Of all the temporary and permanent forms of lawful status in the United States, DACA is one of the most tenuous. This is because it was created by Executive Order rather than by legislation. President Obama created DACA in 2012 to help hundreds of thousands of undocumented youths whose parents brought them to the United States as children. For so many of these people, the United States is the only home they have ever known.
What is DACA?
Short for “Deferred Action for Childhood Arrivals,” DACA is a form of relief that is granted at the discretion of the government. Rather than providing long-term documentation and legitimacy, DACA is a means of deferring, or delaying, a removal proceeding for someone who entered the United States without inspection.
In order to qualify for DACA, the applicant must meet the following requirements:
- They came to the U.S. before age 16 (with or without inspection at the border)
- They resided here continuously since June 20, 2007
- They do not currently have legal immigration status
- They were present in the U.S. on June 20, 2012
- They were under the age of 31 on June 20, 2012
- They are currently in school, have graduated or obtained a GED certificate, or that they have been honorably discharged from the military
- They have not been convicted of a felony, significant misdemeanor, or three or more misdemeanors, and do not otherwise pose a threat to national security or public safety.
While DACA does not provide a path to citizenship, it has protected these individuals against deportation and kept them in the U.S. with their loved ones. It ceases the accrual of unlawful presence, and enables the DACA recipient to obtain a social security number, driver’s license, and employment authorization. Depending on the state, it may also enable some DACA recipients to attend public colleges and universities.
The Trump Administration and DACA
When Trump took office in 2017, the administration immediately began to release a slew of restrictions and policies designed to curb all forms of immigration. One move they made was an attempt to end DACA entirely.
Fortunately, federal judges across the United States issued injunctions, and, in June of 2020, the Supreme Court determined that the administration’s attempt to end DACA was unlawful. Upon this ruling, immigrants and their allies celebrated the victory—but the celebration was short-lived.
Chad Wolf, Acting Secretary of DHS, decided to limit DACA by:
- Rejecting all first-time applications for DACA
- Shortening renewals from two years to one year
- Rejecting new and pending requests for advance parole
- Rejecting applications for work authorization associated with first-time DACA requests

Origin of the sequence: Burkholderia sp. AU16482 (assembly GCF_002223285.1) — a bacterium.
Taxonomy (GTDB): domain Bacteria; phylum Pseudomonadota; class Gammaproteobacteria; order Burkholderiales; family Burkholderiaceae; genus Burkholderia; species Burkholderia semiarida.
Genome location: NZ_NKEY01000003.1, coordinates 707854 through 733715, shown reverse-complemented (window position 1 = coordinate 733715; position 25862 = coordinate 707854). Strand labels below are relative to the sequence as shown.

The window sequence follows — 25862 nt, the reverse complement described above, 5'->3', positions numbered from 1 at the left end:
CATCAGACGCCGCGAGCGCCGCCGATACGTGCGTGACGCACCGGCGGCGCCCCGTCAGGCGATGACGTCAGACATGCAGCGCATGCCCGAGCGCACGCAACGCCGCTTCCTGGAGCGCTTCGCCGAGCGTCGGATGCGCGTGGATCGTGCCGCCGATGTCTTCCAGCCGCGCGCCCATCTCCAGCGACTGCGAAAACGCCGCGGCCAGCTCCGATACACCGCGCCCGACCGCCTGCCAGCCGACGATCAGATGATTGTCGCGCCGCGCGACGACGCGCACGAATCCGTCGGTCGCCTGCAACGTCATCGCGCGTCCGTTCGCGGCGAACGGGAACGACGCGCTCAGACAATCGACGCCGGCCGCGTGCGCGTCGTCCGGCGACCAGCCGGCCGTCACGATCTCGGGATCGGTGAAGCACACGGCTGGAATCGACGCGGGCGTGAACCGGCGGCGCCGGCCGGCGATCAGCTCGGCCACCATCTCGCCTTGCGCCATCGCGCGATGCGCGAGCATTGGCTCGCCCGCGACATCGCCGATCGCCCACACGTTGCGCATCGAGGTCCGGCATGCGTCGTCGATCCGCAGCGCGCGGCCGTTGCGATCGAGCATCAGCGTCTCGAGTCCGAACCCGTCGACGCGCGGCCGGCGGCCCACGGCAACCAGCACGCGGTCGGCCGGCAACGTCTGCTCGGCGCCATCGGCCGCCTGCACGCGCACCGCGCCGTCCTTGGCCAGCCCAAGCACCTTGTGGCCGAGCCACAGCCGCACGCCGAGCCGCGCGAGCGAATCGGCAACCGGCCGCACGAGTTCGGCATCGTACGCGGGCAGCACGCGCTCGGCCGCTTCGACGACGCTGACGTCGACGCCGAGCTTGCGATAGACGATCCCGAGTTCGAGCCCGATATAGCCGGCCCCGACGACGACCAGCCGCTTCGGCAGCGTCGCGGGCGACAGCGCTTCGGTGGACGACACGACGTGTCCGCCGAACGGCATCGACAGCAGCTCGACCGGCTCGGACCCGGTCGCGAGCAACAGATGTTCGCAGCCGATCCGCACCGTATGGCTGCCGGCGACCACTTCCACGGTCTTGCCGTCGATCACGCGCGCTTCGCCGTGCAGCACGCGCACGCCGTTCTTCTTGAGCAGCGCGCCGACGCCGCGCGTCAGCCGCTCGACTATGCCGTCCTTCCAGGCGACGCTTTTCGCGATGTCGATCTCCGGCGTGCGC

Fortunately, these restrictions were short-lived. Federal Judge Nicholas G. Garaufis of the U.S. District Court in Brooklyn determined in November that Chad Wolf was not lawfully appointed, which means his decision to limit DACA was invalid. Less than one month later, Judge Garaufis directed DHS to restore DACA to its Obama-era operations. DHS has released an update outlining its compliance with the judge’s mandate.
What’s Next for DACA Recipients?
Although the Supreme Court’s ruling left room for the administration to try once more to end DACA, President-elect Joe Biden has expressed no intention of continuing this agenda. In fact, he has promised to push for legislation that creates a path to citizenship for not just DACA recipients but also the other millions of undocumented immigrants currently living in the United States.
No matter his intentions, however, he may face substantial resistance in Congress. We will find out who controls the Senate in January with the results of Georgia’s run-off elections.
Bring Your Questions & Concerns to Our Firm
At Wheatley Immigration Law, LLC, we have worked tirelessly to help immigrants and their loved ones overcome adversity and accomplish their goals. The immigration journey can be rife with obstacles, but our attorney has more than 20 years of legal experience. He takes great pride in using this experience to help advance her clients’ best interests.
Whether you need assistance with DACA or any other immigration-related matter, you can depend on Attorney Wheatley to stand by your side from start to finish.Schedule your consultation by calling (504) 784-6803 or contacting us online today. Se habla español.